The benefits and challenges of paperless practice
Here are some of the advantages I see in paperless practice vs. using traditional paper charts. Are there drawbacks too? Yes. Those follow, but for me they don't outweigh the positive aspects.
> Organization. No more lost charts! Every doctor and team member knows how frustrating it is when charts mysteriously disappear. When the charts are on the computer, not only can you locate them instantly, but multiple people can work on them at the same time—the doctor types notes while the receptionist checks the client out, for example.
> Legibility. Everyone can actually read the records, which is rather important when it comes to medical care. This quickly converts into better client communication, too. For one, the client sees you as organized, and his or her wait time is diminished when you can answer questions at the click of a key.
> Efficiency. Paperless practices don't waste time looking for charts, refiling charts, or culling old charts (computer settings automatically inactivate outdated charts). In addition, clinics that fully computerize their medical charts save space and supplies.
> Management from a distance. If you're like me and your facilities are spread out over several locations, remote access to client and patient records is a huge advantage. Even if you have a single site, it's much easier to travel for work or personal reasons if you can access your veterinary software from anywhere. Or you may simply want to eat dinner with your family and enter the rest of your notes at home.
> Thoroughness. A template-based approach means you're less likely to skip important steps in your protocols or blow by top-level care recommendations.
> The green factor. Less paper means less consumption of natural resources—something more and more consumers are considering when they decide where to spend their money.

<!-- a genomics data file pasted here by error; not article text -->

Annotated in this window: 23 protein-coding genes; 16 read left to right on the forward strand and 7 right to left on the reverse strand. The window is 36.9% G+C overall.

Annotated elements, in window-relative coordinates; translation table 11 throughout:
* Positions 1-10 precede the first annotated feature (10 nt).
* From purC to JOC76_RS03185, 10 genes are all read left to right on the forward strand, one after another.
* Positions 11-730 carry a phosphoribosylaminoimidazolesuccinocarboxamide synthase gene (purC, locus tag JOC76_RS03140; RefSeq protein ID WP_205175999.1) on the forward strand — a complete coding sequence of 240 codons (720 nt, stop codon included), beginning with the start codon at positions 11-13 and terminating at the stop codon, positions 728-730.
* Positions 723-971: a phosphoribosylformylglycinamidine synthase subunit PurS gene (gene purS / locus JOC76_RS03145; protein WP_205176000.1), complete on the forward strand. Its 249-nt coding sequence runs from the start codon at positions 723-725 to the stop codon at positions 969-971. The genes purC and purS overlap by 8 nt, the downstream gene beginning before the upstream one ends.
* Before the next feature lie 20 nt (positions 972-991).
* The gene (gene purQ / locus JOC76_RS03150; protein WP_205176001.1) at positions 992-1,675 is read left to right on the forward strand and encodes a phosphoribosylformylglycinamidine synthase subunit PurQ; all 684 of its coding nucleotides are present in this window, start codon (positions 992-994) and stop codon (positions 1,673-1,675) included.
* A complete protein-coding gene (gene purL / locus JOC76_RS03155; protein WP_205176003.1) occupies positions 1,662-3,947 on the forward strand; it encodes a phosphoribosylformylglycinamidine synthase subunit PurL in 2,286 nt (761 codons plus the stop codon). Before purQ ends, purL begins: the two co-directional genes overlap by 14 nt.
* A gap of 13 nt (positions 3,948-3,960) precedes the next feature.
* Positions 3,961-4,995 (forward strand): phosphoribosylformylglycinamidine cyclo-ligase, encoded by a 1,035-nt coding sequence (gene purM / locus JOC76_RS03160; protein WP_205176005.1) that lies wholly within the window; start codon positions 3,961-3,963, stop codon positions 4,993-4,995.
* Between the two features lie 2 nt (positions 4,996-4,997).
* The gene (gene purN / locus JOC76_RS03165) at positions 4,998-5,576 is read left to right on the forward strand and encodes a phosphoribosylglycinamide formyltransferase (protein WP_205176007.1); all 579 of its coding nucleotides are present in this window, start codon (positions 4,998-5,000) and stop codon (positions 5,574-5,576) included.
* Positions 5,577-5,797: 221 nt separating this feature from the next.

> The need to type. For some, typing notes seems time-consuming and tedious, and hand-writing in a chart is just more comfortable. These doctors often do write in the exam room only to retype the same information later. And scanning an external report into an electronic format can be more time-intensive than simply dropping it in a paper file.
> The potential for a crash. It's one thing to lose a chart or two in a paper-based practice, but if the whole system goes down, there go all your records. It can be very difficult to conduct business before the backups are restored—and backups are imperative (see my Practice Tips article on this subject in the January 2008 issue). Also, natural disasters such as fires and floods can destroy paper charts with no possibility of replacement. Which is a greater risk? You decide.
> Security issues. I know of many practices that have shied away from paperless practice because they question whether the records will hold up in court. It's more difficult to tamper invisibly with a paper chart than it is an electronic record. If you're ever in court, you must be able to prove that you have a security protocol in place that won't let anyone modify a record at a later date.
> Expense. Computerized practices require lots of computer stations and usually the latest technology, so they can be costly to maintain.
As I said before, the pros outweigh the cons in a big way for me. The latest advances have made it far easier to be truly electronic than in the past, and human medicine is making tremendous strides that hopefully will be picked up by the veterinary software developers. The future is bright—and there's less paper in it.